Parsons never expected to be in UK Hall of Fame

Published 4:01 pm Friday, January 26, 2024

Dick Parsons was an All-America shortstop at the University of Kentucky and three-year letterman in basketball under coach Adolph Rupp who later became UK’s head baseball coach for two years and assistant basketball coach under Joe Hall for 11 seasons, including the 1978 national championship season.

The 1957 Harlan High School graduate hit .400 his senior year to become an All-American and was a two-time all-Southeastern Conference pick. In basketball he scored 511 points in three seasons when UK went 61-19.

In basketball, Parsons scored 511 points in three varsity seasons at UK and helped the Cats to a 61-19 record and two appearances in the NCAA Tournament.

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Parson was a team captain in both sports at UK but admits he was a bit surprised when he got the news he was being inducted into the UK Athletics Hall of Fame last fall.

“(UK athletics director) Mitch Barnhart called me. I was at a stop sign in Harrodsburg and was really pleased I was stopped because it took me by total surprise,” Parsons said. “I just never thought about anything like that happening.

“I had a good baseball career and was part of some good teams for coach Rupp. I really enjoyed coaching at Kentucky, too.”

Being a two-sport athlete when he played at UK was not unusual. He remembers Fran Tarkenton, who went on to a successful NFL career, was a second baseman at Georgia when he was also the starting quarterback for the Bulldogs.

“A lot of us played two sports. It was always a week after basketball ended and we would take off for a spring baseball trip,” Parsons said. “I loved baseball. Back in high school I talked to some (professional) baseball scouts. I was not drafted but I was going to sign with the Dodgers after (high) school was out. Then a week before school was out, the scout left the team.”

He got to Kentucky in 1957 and believes it was his baseball career that got him into the UK Hall of Fame even though he was a productive basketball player. He credits former UK baseball coach Keith Madison for helping secure his spot in the Hall of Fame.

“Coach Rupp wanted me to stay on when I graduated. I made a mistake. I should have stayed even though I got involved in scouting for him until I came back in 1968 as the baseball coach,” Parsons said. “I would get my scouting reports to coach Rupp and (assistant) coach (Harry) Lancaster. I never lost contact with them.”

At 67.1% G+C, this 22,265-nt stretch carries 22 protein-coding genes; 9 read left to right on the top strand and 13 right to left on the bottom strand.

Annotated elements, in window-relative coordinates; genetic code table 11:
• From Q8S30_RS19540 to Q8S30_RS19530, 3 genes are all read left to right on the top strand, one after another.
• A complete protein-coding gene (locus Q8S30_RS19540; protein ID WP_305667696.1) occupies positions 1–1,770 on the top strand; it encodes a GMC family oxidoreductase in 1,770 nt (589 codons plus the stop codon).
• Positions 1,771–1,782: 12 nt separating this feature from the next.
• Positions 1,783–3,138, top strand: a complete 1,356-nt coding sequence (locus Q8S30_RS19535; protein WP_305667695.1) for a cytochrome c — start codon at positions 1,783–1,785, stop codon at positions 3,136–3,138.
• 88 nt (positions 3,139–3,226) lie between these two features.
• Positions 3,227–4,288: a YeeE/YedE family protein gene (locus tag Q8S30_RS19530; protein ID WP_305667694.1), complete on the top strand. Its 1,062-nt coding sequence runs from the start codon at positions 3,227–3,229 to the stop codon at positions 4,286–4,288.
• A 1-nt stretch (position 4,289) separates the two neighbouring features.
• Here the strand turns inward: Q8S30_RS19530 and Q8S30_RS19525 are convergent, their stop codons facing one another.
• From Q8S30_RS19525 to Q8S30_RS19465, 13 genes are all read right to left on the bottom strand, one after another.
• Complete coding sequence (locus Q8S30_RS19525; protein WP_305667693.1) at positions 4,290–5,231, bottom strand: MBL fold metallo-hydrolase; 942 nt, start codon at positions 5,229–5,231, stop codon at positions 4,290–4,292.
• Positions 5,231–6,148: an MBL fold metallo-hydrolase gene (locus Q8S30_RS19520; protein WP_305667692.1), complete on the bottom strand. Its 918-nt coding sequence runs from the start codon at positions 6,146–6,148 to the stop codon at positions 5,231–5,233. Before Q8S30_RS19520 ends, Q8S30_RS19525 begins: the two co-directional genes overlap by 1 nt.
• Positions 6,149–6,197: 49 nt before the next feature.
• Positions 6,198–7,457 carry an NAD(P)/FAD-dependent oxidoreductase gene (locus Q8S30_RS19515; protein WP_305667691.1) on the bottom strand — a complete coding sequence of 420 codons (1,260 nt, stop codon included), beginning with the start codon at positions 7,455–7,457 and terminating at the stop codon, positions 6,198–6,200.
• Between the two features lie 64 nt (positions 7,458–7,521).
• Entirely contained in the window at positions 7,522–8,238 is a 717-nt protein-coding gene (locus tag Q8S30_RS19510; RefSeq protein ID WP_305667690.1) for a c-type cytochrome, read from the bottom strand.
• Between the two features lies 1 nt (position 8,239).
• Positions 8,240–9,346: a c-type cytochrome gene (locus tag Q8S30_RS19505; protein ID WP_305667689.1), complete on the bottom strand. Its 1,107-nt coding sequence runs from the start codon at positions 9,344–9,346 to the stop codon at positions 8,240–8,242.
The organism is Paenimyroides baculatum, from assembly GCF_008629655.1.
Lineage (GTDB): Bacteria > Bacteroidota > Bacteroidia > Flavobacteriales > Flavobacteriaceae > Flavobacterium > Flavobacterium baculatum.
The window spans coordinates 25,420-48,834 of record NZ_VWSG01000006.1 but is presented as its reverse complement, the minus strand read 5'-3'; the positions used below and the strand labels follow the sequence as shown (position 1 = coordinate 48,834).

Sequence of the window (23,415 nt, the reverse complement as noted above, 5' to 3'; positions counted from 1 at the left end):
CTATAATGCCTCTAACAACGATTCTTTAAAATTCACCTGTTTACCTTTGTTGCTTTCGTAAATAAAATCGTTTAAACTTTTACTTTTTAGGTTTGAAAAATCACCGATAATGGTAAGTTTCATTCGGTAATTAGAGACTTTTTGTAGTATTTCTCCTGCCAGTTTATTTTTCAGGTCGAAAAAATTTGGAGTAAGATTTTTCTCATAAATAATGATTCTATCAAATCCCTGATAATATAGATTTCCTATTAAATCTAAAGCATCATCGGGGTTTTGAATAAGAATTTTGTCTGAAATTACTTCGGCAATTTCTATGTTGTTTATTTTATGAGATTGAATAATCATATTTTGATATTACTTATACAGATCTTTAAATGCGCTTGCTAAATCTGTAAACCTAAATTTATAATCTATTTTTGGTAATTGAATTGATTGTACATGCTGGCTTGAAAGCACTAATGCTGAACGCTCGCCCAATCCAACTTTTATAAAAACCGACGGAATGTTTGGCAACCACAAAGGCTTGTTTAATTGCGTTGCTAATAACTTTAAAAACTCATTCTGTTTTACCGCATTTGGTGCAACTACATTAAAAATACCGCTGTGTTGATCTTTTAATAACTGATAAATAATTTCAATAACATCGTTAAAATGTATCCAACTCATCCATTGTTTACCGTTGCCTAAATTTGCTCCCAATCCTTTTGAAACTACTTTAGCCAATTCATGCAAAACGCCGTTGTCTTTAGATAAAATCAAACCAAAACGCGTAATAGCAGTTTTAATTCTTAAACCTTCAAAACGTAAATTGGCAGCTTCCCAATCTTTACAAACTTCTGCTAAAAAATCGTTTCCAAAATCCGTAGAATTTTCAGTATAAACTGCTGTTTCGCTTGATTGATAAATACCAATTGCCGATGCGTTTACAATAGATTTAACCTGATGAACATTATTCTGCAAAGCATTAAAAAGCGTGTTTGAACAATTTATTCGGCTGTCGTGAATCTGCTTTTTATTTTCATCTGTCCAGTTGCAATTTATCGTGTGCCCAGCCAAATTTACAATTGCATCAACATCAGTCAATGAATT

Parsons became a high school teacher at Glasgow the same year former UK football player Jim Poynter went there to coach. A few years later Poynter left for Lafayette High School and Parsons went to Boyle County as head basketball coach.

“I was teaching college prep biology classes and coaching when I got the chance to go back to Kentucky as the baseball coach,” Parsons said.

Parsons remains grateful with what Rupp did for him. He calls that an “interesting and memorable” part of my life.

“He was very good to me. I did pretty much what he wanted but I loved his approach to the game. He was an imposing figure but I loved him,” Parsons said.

Parsons was a freshman on the 1957-58 Kentucky team known as the “Fiddlin’ Five” that won Rupp’s fourth national championship.

“One day we scrimmaged the varsity (freshmen were not eligible then) and we beat them,” Parsons said. “That was the first time I heard him (Rupp) say, ‘You guys were just fiddlin’ around.’ That stuck with that team and coach Rupp continued to call them that and I was so proud that they won the national championship.

“Those guys are some of the best friends I have ever had. But from 3 to 5:30 every day, they were not my friends. It was kind of the last man standing every day in practice but it was such a grand experience.”

He felt the same about the 1977-78 season when UK was considered the team to beat all season after losing in the East Region final in 1977. Parsons said Purdue transfer Kyle Macy was the “difference maker” that helped UK get the national title for Hall.

Parsons still remembers playing Arkansas in the national semifinals. He got a game film from Memphis where Arkansas made its first 14 shots while scoring 95 points.

“I told coach Hall I did not want to show that film to our players,” Parsons said. “We were going to win but I did not want to change the players’ frame of mind. Arkansas was pretty good but we won and then beat Duke in the title game. To win a title, you have got to be good and you have got to be lucky.”

Parsons moved to Harrodsburg about 10 years ago to be closer to his grandchildren. He appreciates the “historical value” of the area much like he cherishes UK basketball history.

“I don’t go to (basketball) practices like I did. I get there a little and coach Cal never minded when I was there,” he said. “But now it is just easier to let the grandkids go to the games but I do enjoy watching this team play.”